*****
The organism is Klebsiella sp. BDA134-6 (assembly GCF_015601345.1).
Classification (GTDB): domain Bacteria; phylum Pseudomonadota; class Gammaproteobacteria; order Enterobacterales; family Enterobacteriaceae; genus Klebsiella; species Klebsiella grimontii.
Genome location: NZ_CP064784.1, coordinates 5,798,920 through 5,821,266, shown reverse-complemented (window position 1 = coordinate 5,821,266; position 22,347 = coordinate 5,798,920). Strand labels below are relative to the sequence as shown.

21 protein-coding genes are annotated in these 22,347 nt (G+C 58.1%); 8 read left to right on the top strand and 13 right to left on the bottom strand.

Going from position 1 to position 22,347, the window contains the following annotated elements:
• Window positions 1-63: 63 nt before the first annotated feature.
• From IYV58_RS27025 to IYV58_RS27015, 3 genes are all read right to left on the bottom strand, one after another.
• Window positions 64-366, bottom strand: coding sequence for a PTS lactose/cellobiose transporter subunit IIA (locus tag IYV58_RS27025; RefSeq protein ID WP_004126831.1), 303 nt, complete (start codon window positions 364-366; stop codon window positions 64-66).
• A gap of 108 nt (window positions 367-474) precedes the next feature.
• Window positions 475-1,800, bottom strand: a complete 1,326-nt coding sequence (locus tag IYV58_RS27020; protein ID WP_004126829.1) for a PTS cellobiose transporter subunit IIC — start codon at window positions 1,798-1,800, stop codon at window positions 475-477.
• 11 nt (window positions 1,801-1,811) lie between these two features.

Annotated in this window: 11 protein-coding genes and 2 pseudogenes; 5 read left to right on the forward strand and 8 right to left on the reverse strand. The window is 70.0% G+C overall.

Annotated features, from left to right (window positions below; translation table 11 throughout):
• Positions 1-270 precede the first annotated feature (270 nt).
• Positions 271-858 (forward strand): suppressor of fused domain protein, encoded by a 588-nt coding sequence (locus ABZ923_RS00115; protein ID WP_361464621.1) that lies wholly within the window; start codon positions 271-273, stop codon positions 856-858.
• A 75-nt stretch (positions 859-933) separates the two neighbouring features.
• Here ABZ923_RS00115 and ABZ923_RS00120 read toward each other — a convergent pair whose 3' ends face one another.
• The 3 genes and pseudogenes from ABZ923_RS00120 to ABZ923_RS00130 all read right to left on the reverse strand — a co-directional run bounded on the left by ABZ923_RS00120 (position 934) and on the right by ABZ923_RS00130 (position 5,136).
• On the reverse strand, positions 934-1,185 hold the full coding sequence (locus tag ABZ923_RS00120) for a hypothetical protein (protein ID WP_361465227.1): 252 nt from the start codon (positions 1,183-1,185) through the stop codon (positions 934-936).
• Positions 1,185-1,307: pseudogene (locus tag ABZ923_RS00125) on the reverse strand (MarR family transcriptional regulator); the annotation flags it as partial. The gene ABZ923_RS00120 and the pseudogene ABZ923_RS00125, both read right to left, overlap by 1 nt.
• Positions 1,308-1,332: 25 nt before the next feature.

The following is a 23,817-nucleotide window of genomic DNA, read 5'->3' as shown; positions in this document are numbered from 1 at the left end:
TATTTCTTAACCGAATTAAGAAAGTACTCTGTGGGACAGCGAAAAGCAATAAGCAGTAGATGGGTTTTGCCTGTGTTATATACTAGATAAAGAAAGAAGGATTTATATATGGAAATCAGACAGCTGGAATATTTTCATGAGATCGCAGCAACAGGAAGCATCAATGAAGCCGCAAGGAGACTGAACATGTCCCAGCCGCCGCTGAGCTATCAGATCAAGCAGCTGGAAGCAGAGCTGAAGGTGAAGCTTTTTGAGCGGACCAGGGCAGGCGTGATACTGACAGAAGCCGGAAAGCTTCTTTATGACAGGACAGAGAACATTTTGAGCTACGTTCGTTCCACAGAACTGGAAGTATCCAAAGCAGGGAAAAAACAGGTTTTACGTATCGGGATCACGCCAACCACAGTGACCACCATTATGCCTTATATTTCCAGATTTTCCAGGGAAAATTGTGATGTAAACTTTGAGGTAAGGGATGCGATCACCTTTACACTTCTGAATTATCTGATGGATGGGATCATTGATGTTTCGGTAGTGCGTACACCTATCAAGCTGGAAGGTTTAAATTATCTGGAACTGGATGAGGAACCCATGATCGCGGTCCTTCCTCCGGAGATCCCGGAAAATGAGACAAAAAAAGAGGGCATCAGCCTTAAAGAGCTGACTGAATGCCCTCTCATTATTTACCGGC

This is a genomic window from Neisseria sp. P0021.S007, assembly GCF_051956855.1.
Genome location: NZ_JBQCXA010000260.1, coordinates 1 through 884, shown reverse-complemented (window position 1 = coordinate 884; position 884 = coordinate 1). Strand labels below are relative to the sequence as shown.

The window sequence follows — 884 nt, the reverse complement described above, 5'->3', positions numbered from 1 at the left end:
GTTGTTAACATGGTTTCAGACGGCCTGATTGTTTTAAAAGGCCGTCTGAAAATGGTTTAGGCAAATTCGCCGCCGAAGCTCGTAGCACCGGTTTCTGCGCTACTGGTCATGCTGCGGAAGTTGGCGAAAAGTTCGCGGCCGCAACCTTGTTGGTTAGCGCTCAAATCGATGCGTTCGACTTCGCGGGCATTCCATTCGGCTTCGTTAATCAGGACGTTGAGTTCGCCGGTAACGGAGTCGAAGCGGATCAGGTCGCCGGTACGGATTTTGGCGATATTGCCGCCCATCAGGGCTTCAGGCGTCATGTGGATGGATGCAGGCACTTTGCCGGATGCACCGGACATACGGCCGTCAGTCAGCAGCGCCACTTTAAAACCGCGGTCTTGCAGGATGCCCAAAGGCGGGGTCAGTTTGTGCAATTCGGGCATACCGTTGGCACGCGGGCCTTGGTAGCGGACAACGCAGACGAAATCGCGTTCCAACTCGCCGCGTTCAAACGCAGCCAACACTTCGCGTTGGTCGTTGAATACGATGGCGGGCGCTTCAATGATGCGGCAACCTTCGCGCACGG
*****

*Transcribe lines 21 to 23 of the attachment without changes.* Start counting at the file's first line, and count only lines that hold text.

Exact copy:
• Positions 1,308-1,332: 25 nt before the next feature.

The following is a 23,817-nucleotide window of genomic DNA, read 5'->3' as shown; positions in this document are numbered from 1 at the left end:
TATTTCTTAACCGAATTAAGAAAGTACTCTGTGGGACAGCGAAAAGCAATAAGCAGTAGATGGGTTTTGCCTGTGTTATATACTAGATAAAGAAAGAAGGATTTATATATGGAAATCAGACAGCTGGAATATTTTCATGAGATCGCAGCAACAGGAAGCATCAATGAAGCCGCAAGGAGACTGAACATGTCCCAGCCGCCGCTGAGCTATCAGATCAAGCAGCTGGAAGCAGAGCTGAAGGTGAAGCTTTTTGAGCGGACCAGGGCAGGCGTGATACTGACAGAAGCCGGAAAGCTTCTTTATGACAGGACAGAGAACATTTTGAGCTACGTTCGTTCCACAGAACTGGAAGTATCCAAAGCAGGGAAAAAACAGGTTTTACGTATCGGGATCACGCCAACCACAGTGACCACCATTATGCCTTATATTTCCAGATTTTCCAGGGAAAATTGTGATGTAAACTTTGAGGTAAGGGATGCGATCACCTTTACACTTCTGAATTATCTGATGGATGGGATCATTGATGTTTCGGTAGTGCGTACACCTATCAAGCTGGAAGGTTTAAATTATCTGGAACTGGATGAGGAACCCATGATCGCGGTCCTTCCTCCGGAGATCCCGGAAAATGAGACAAAAAAAGAGGGCATCAGCCTTAAAGAGCTGACTGAATGCCCTCTCATTATTTACCGGC